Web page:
Legislative bills frequently contain measures addressing many issues and often unrelated topics are buried in the bills’ language. Recent attempts to develop a fourth COVID-19 relief legislative package included language about surprise medical billing.
The Advocacy Council, the American Medical Association and 113 state medical societies and national specialty organizations oppose the inclusion of surprise medical billing requirements in any new COVID-19 legislation package under consideration in Congress. The consortium of medical specialties expressed concerns in a comment letter to legislative leaders. These organizations strongly believe legislation to address the public health emergency is not the appropriate place or time to address surprise medical billing, since significant outstanding concerns remain.
Many physicians and physician organizations strongly believe the issues mentioned below are essential to any surprise medical billing legislative solution to ensure patients’ continued access to quality care.
The letter advocated:
- Patient responsibility only for their in-network cost-sharing amounts, including deductibles, when receiving unanticipated medical care.
- Keeping patients out of any payment disputes between health plans and providers and providing physicians with direct payment/assignment of benefits from the insurer.
- Following the delivery of out-of-network medical care, a reasonable payment should be paid to providers.
- If the provider determines that the insurer’s payment is not reasonable, there must be a fair, accessible and equitable independent dispute resolution (IDR) process to resolve payment disputes.
- To prevent surprise medical bills from occurring in the first place, health plans should be held accountable for provider networks that are appropriate to meet patients’ medical needs, including ensuring access to specialists and subspecialists on a timely basis, including in a facility. Health plans must also ensure that provider directories are up to date and accurate.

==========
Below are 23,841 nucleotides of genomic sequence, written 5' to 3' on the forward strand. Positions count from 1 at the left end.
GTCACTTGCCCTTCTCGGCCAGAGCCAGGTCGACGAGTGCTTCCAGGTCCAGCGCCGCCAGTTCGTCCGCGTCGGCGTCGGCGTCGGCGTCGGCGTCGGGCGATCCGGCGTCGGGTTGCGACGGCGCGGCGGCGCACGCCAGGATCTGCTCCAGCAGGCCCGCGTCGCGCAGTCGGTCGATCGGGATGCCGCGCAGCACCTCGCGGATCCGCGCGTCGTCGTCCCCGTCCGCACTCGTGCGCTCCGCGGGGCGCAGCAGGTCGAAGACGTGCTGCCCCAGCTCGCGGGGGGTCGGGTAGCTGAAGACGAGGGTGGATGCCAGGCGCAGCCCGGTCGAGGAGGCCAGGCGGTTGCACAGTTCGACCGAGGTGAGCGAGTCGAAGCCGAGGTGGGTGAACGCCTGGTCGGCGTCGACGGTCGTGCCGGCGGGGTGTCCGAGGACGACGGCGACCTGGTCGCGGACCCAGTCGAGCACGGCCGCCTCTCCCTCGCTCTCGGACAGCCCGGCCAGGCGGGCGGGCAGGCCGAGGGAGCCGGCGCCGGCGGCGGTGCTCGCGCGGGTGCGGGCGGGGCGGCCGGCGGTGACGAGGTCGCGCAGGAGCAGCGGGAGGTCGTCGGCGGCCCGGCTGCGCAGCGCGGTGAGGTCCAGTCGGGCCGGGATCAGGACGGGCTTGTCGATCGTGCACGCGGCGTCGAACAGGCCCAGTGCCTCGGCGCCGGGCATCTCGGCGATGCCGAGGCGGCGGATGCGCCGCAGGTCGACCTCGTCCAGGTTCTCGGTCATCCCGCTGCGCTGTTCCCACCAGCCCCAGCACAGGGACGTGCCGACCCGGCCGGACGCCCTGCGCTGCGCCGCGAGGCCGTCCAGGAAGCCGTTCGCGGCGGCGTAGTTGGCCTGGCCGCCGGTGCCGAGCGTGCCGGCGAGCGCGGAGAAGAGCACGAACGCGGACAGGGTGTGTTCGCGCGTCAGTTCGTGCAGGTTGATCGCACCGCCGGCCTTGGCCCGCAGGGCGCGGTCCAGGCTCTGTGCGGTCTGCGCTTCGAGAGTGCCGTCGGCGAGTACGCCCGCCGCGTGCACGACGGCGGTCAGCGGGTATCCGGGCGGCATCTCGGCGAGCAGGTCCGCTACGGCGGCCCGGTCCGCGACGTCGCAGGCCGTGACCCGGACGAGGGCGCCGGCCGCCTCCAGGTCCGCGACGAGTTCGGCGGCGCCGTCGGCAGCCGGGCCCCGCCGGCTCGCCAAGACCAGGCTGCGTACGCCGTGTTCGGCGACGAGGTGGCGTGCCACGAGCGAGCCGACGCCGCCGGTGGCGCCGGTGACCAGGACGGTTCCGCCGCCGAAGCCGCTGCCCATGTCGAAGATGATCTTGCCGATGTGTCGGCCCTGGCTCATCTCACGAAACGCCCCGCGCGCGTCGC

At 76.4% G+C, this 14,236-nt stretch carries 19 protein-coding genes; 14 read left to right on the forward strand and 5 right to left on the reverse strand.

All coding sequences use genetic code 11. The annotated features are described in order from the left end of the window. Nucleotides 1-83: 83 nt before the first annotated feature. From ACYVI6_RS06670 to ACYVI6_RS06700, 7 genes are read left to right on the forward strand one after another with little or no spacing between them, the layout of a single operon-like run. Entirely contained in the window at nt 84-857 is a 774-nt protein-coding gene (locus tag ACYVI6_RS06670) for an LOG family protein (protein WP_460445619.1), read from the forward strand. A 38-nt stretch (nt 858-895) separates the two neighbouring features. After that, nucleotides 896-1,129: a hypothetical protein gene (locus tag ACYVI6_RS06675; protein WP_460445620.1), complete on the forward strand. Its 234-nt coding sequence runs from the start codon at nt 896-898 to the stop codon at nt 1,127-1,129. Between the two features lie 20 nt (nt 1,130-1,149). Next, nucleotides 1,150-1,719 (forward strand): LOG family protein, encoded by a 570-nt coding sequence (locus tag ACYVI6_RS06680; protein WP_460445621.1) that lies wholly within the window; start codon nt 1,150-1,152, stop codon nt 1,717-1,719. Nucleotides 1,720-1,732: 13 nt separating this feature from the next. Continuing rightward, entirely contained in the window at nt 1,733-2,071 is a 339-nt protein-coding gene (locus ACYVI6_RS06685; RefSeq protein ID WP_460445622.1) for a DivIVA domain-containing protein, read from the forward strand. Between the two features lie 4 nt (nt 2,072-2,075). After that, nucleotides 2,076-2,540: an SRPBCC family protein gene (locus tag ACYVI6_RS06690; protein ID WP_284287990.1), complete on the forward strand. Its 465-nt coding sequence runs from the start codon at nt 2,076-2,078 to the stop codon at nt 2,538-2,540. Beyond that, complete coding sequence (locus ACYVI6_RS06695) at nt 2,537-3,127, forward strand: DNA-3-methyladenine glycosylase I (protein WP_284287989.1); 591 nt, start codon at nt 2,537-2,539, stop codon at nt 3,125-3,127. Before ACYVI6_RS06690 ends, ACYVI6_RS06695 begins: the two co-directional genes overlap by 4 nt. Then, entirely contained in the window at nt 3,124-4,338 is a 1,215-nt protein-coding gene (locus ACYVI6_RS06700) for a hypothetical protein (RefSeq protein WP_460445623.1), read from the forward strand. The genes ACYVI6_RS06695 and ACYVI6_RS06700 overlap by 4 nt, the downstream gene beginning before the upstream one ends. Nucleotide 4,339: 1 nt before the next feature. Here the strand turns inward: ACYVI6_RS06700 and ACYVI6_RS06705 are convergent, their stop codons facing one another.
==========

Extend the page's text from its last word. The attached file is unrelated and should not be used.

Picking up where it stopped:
- Patients must be allowed to access elective out-of-network care when they so choose.
The letter emphasized the strain COVID-19 has placed on the medical community in the United States and urged Congress to refrain from actions that will further disrupt the healthcare system. It also emphasized the complexity of the surprise billing issue and advocated that the issue be addressed separately from any forthcoming COVID-19 relief legislation.
The House version of the fourth COVID-19 relief package – Health and Economic Recovery Omnibus Emergency Solutions (HEROES) Act – was amended in late July. Last week, Senate Republicans released their version of the fourth COVID-19 relief package known as the Health, Economic Assistance, Liability Protection and Schools (HEALS) Act. The total cost of the Republican package is approximately $1 trillion, about one-third of the House-passed HEROES Act price tag.
Since some COVID-19 relief programs expired at the end of July, Congress faces pressure to send a final bipartisan package to the President for signature prior to adjourning for the August recess on August 10. We will continue to monitor and report on this legislation. The Advocacy Council – we have you covered.